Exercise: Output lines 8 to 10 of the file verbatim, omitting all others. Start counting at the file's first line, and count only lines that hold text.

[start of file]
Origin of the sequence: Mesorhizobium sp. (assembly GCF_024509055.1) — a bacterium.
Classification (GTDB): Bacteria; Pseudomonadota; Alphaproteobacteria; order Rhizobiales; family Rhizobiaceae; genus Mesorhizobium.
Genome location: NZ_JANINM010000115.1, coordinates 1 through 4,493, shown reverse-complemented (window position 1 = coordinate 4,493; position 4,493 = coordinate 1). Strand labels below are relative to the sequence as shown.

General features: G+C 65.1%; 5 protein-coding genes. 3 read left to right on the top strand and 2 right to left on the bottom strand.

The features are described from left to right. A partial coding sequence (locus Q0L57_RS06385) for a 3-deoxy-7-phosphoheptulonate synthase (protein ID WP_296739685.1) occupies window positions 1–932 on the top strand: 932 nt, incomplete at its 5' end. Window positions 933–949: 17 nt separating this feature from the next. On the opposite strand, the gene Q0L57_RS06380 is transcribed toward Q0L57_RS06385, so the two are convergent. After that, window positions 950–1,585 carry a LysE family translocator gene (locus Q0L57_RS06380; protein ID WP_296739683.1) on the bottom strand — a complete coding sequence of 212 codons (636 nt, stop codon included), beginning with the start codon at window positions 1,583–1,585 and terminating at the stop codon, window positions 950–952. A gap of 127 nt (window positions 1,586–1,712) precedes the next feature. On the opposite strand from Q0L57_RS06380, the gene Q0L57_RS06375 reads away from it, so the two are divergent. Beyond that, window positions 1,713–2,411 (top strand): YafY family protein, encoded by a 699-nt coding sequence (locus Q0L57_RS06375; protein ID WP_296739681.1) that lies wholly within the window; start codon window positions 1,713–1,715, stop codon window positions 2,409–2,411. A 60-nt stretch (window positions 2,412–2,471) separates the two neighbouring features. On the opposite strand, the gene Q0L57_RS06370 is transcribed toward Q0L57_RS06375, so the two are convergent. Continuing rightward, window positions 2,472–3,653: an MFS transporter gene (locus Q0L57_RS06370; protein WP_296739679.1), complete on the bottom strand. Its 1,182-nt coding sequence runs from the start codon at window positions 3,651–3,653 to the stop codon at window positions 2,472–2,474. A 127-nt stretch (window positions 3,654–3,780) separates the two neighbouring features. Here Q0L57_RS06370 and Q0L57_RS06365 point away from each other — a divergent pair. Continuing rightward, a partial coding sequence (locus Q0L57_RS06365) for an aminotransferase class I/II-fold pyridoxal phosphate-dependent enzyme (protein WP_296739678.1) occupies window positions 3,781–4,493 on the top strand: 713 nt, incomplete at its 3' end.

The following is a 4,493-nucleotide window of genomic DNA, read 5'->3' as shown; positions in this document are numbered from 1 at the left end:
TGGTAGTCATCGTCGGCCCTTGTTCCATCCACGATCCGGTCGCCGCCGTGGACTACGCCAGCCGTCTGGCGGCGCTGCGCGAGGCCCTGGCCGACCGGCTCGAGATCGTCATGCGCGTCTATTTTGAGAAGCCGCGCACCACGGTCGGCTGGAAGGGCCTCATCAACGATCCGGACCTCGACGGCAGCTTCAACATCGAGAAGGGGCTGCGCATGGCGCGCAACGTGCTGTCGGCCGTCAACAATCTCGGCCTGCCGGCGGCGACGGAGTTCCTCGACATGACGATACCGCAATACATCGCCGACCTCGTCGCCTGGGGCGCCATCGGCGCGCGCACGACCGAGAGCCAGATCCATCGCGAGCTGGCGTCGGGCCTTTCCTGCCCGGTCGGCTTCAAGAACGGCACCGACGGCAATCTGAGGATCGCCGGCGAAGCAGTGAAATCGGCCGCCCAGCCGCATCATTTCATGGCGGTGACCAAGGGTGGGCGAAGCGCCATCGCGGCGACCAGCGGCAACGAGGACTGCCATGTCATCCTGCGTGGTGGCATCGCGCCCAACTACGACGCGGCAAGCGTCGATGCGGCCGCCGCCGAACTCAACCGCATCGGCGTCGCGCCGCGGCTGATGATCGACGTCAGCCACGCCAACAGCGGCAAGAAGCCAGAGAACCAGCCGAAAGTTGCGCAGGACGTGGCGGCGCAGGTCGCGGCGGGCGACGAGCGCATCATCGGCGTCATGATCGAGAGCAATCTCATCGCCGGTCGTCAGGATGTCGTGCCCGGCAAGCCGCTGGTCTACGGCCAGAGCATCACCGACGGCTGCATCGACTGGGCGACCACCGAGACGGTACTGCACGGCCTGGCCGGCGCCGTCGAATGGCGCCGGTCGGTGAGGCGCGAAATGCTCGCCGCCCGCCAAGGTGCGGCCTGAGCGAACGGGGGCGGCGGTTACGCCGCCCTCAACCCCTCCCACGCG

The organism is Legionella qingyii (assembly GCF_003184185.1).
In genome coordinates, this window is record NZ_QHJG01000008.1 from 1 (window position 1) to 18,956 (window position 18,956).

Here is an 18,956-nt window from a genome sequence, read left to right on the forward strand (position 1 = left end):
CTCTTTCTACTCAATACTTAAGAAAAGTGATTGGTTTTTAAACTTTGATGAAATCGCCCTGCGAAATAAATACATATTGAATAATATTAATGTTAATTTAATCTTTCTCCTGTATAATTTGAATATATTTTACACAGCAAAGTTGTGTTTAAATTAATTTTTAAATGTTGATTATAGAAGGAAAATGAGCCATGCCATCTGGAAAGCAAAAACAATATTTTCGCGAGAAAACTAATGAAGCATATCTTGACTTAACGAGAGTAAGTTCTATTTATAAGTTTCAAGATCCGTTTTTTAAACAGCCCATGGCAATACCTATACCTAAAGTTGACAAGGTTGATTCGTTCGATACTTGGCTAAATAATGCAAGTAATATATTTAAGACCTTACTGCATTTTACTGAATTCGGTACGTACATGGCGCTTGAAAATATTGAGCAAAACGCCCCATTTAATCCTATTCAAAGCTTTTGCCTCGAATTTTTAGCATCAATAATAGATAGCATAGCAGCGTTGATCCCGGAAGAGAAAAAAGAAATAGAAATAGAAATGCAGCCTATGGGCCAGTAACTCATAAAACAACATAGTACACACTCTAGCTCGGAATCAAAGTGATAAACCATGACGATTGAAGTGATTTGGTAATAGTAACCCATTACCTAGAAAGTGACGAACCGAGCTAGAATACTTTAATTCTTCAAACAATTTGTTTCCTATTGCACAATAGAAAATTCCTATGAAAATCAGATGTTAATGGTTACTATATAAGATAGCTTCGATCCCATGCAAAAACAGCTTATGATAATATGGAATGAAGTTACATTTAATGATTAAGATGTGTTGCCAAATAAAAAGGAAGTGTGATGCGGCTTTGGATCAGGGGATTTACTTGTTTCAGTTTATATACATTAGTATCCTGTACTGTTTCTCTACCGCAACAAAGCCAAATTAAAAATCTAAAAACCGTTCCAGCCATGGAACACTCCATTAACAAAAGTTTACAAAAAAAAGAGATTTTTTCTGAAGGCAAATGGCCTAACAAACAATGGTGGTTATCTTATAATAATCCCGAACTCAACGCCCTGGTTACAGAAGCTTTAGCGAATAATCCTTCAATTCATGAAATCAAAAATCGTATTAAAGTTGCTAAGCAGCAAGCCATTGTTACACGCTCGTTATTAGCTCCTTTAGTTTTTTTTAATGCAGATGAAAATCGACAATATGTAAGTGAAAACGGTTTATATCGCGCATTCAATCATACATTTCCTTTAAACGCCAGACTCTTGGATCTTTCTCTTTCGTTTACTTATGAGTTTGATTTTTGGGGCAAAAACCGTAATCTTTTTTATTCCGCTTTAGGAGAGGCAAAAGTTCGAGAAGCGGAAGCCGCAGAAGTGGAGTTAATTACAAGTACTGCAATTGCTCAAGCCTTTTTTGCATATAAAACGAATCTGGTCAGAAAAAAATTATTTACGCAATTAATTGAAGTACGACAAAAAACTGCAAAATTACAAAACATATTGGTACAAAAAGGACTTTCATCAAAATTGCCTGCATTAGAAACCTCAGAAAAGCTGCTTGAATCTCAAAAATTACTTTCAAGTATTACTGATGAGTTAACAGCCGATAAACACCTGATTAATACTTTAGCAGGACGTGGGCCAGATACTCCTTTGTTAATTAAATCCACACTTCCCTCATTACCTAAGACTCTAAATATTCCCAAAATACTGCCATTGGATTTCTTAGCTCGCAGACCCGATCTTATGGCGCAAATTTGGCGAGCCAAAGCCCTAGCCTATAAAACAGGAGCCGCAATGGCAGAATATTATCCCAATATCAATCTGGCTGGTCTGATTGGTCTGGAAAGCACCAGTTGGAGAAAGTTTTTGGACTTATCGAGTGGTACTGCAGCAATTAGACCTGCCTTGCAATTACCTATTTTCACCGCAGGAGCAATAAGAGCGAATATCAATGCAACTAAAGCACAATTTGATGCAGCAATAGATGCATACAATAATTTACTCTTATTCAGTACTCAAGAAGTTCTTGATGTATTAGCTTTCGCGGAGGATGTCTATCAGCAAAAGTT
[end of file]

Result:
The organism is Legionella qingyii (assembly GCF_003184185.1).
In genome coordinates, this window is record NZ_QHJG01000008.1 from 1 (window position 1) to 18,956 (window position 18,956).

Here is an 18,956-nt window from a genome sequence, read left to right on the forward strand (position 1 = left end):